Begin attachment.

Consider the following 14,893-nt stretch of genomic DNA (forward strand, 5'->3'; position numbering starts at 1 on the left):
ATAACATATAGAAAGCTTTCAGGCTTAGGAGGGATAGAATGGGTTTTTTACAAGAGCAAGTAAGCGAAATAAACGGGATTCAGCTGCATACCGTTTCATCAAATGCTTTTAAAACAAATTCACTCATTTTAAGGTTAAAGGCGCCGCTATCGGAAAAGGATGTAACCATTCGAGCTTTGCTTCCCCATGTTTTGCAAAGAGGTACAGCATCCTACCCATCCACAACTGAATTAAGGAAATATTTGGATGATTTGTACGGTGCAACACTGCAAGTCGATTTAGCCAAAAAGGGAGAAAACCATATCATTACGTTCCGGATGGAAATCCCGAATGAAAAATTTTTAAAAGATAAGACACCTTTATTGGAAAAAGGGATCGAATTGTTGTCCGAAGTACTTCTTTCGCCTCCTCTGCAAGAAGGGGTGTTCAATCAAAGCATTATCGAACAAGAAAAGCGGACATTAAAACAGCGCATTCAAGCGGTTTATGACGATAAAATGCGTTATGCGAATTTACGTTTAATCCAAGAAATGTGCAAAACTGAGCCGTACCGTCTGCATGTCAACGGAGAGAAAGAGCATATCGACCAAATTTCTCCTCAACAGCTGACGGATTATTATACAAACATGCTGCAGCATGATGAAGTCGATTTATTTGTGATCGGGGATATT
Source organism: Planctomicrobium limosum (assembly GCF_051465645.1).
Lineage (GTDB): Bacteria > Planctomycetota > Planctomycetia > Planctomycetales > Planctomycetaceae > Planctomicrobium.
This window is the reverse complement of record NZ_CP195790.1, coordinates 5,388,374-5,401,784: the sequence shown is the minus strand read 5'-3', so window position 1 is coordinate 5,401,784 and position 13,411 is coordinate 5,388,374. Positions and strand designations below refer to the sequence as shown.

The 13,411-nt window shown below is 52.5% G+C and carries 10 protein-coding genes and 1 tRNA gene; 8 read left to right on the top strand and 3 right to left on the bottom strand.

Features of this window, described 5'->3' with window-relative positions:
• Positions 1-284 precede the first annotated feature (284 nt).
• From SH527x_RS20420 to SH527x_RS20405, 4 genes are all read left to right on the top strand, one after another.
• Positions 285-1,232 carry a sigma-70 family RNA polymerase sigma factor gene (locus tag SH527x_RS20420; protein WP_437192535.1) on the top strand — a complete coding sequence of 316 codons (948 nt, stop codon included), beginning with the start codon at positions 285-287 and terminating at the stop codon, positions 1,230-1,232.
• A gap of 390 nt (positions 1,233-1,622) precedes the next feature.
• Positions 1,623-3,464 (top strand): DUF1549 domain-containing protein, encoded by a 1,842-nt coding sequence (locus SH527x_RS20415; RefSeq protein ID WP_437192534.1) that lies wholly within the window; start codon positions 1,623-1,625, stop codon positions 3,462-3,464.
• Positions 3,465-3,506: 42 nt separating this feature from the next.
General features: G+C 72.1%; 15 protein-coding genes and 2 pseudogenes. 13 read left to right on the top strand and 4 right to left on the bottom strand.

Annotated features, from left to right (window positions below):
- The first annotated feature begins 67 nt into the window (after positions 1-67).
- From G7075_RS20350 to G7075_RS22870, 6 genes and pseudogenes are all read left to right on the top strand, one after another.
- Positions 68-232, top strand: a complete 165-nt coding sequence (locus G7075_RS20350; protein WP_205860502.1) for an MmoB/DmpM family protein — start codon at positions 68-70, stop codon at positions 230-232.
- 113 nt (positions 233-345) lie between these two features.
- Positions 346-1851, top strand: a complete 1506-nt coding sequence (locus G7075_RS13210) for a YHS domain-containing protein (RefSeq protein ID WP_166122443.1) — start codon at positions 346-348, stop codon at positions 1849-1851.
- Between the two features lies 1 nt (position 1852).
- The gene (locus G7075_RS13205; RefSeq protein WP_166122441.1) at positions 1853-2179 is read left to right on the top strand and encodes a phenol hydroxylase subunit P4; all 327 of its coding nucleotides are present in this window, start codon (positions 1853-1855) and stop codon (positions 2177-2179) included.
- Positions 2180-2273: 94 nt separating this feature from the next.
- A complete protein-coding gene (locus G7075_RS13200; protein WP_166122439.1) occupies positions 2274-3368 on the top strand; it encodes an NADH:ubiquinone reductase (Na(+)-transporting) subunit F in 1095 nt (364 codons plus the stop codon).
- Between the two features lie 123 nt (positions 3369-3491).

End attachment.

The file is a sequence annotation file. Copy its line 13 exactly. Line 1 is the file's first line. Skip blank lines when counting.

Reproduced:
• Positions 3,465-3,506: 42 nt separating this feature from the next.